Positive economic news is projected to continue with the current trends in natural gas production and use. As President Obama stated during his DNC acceptance speech in Charlotte, natural gas development holds the potential to create 600,000 new American jobs. Manufacturers that rely on natural gas to create products such as chemicals, fertilizers, plastics, and steel are expanding left and right. Recently, Dow Chemical noted that it had assembled a list of 91 announced manufacturing projects in the United States, representing $70 billion in potential investment and up to 3 million jobs that various companies have proposed or begun because of the depth and breadth of newly realized, low-cost, lower-carbon, natural gas resources.

As someone who has worked in energy, policy and politics for almost 20 years, I understand that compromise and consensus building, when they are actually practiced, can create positive change and progress in our societal debates, and an honest, workable discussion on natural gas development is sorely in need. In that context, I would like to offer the following ideas:

First, do not dismiss environmental groups who believe a safe path forward is best determined by working with industry and government, not against them. With a seat at the table, EDF holds more influence in the discussion than an organization that only views energy development in black and white would. Moreover, EDF is better positioned to criticize industry and government if they believe the latter have failed to keep their promises to protect public health and the environment.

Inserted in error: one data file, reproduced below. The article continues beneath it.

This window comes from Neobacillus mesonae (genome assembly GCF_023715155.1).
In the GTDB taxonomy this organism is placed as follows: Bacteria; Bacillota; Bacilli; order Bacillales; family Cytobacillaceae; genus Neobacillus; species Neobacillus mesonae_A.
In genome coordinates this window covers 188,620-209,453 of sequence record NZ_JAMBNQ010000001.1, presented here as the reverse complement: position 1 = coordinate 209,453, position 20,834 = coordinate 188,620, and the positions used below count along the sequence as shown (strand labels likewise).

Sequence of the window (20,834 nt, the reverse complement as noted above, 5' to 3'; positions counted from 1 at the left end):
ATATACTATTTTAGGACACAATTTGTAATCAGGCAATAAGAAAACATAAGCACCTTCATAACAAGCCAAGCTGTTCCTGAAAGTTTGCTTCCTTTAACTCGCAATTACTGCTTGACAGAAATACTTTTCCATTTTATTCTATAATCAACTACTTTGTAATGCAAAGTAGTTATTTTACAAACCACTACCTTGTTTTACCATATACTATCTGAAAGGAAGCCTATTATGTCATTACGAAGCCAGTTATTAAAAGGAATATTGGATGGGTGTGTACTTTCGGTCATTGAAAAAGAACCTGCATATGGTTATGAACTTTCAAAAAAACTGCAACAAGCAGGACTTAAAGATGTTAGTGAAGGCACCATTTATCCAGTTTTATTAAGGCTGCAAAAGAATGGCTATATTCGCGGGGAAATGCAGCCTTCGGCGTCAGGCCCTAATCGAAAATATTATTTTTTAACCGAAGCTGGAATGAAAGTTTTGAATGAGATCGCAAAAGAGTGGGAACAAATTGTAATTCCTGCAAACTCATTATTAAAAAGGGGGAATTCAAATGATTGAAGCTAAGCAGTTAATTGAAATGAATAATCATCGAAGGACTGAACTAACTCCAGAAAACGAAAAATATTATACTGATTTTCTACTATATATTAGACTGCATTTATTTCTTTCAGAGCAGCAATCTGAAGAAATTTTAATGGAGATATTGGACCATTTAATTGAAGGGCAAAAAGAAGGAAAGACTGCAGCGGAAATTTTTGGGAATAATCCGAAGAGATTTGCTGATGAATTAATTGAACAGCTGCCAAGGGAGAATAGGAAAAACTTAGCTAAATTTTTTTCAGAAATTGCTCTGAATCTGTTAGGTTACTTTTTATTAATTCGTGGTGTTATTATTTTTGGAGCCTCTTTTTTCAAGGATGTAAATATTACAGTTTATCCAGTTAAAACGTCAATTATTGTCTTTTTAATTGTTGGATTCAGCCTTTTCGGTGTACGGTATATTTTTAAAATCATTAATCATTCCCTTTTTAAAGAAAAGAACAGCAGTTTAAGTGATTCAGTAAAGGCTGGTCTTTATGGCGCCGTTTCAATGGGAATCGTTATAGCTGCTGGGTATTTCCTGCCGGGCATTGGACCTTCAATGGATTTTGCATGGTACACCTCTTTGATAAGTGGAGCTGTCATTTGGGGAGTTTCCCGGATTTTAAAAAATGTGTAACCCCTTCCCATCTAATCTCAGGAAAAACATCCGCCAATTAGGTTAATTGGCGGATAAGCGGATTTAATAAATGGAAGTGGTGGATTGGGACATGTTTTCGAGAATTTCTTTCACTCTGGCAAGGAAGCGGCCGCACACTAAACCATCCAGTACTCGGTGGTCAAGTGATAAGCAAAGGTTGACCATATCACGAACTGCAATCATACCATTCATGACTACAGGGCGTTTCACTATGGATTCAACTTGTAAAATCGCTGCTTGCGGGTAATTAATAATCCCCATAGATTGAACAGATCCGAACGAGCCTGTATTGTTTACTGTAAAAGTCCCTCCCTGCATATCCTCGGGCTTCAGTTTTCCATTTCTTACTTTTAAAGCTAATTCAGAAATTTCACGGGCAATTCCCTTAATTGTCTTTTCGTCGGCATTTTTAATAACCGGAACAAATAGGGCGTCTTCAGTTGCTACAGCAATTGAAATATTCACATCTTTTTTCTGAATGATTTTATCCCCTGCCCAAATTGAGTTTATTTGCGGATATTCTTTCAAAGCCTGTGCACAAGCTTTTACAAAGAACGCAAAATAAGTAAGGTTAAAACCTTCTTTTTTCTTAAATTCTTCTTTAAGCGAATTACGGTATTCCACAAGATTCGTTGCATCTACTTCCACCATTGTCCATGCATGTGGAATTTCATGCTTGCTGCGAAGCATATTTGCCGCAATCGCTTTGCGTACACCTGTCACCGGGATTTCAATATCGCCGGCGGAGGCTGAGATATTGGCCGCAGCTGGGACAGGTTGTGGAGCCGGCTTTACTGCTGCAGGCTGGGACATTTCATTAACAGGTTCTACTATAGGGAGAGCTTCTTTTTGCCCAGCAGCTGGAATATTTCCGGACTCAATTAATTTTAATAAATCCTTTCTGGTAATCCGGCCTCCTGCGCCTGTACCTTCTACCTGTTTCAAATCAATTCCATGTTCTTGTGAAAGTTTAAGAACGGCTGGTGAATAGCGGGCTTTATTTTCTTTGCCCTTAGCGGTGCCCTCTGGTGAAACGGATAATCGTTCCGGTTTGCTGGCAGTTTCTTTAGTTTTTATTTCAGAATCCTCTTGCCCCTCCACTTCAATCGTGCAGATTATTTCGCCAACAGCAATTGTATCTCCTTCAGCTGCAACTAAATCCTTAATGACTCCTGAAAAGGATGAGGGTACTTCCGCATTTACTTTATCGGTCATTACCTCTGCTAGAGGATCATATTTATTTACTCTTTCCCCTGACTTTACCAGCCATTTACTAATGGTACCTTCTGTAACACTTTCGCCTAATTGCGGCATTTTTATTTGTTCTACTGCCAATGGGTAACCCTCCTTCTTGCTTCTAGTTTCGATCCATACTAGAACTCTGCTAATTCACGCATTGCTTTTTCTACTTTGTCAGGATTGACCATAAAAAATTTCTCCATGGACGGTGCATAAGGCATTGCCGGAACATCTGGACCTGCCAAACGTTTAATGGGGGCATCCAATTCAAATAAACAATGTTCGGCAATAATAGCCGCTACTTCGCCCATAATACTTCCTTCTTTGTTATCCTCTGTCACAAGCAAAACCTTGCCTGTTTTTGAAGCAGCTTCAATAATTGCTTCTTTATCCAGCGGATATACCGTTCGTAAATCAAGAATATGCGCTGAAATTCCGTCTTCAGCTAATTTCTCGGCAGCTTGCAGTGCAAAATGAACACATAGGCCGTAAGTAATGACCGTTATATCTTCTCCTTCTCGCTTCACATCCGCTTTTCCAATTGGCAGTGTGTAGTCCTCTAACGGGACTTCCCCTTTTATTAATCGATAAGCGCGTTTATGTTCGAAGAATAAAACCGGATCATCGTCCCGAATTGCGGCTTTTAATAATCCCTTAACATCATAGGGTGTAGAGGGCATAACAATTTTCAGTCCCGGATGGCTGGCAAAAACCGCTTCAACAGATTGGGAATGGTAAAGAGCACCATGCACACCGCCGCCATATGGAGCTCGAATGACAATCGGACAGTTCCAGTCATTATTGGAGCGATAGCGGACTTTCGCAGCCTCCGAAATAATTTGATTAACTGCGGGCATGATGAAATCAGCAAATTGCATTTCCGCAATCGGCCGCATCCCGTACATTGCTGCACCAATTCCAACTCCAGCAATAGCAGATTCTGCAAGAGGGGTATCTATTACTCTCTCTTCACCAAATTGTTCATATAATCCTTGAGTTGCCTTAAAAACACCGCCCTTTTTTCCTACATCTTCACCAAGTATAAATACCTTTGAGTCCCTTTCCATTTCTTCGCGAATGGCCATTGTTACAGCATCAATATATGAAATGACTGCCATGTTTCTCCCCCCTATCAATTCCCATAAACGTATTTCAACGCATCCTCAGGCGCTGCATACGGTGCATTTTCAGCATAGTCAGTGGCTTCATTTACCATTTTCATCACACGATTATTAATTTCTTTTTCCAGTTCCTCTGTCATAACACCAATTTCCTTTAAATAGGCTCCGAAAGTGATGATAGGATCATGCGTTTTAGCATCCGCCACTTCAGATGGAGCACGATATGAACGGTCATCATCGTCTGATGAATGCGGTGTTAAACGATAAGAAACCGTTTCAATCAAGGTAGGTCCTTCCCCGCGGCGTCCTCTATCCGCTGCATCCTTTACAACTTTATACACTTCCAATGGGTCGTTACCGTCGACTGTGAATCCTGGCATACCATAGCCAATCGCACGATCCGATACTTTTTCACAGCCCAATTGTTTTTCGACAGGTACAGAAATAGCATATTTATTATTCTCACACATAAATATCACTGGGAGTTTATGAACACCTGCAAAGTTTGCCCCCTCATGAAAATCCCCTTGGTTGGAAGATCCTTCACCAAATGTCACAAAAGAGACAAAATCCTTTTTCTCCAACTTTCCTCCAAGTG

Second, minimize the politicization of scientific studies by encouraging regulatory agencies not to shoot first and ask questions later. U.S. Environmental Protection Agency reports that aquifers near Pavillion, Wyoming and Dimock, Pennysylvania had both been contaminated due to energy production have since been reversed. Though the EPA has confirmed the drinking water in these areas is safe, this has not prevented groups from politicizing EPA’s motives and proliferating myths about hydraulic fracturing. On the flip side, this has greatly eroded EPA’s credibility and provided ammunition to the other side of the debate that the Obama administration has an anti-fossil fuel agenda that is only concerned with finding smoking guns.

Third, press elected officials have a comprehensive, fact-based discussion on shale gas development. Ask the real questions: How can government mitigate the impact of production on our environment in a way that is practical for industry yet satisfies the concerns of environmental groups and citizens in those communities? How should communities manage the real impacts – both good and bad – that come with increased production?

Finally, continue the conversation in your community and consider all viewpoints. The debate on U.S. energy production need not be so polarized. The United States can produce energy in a safe, responsible manner, but we the discussion must be led by smart policy, not clever politics.

 

Andrew Browning is Executive Vice President of Consumer Energy Alliance and a former Department of Energy official during the Clinton Administration.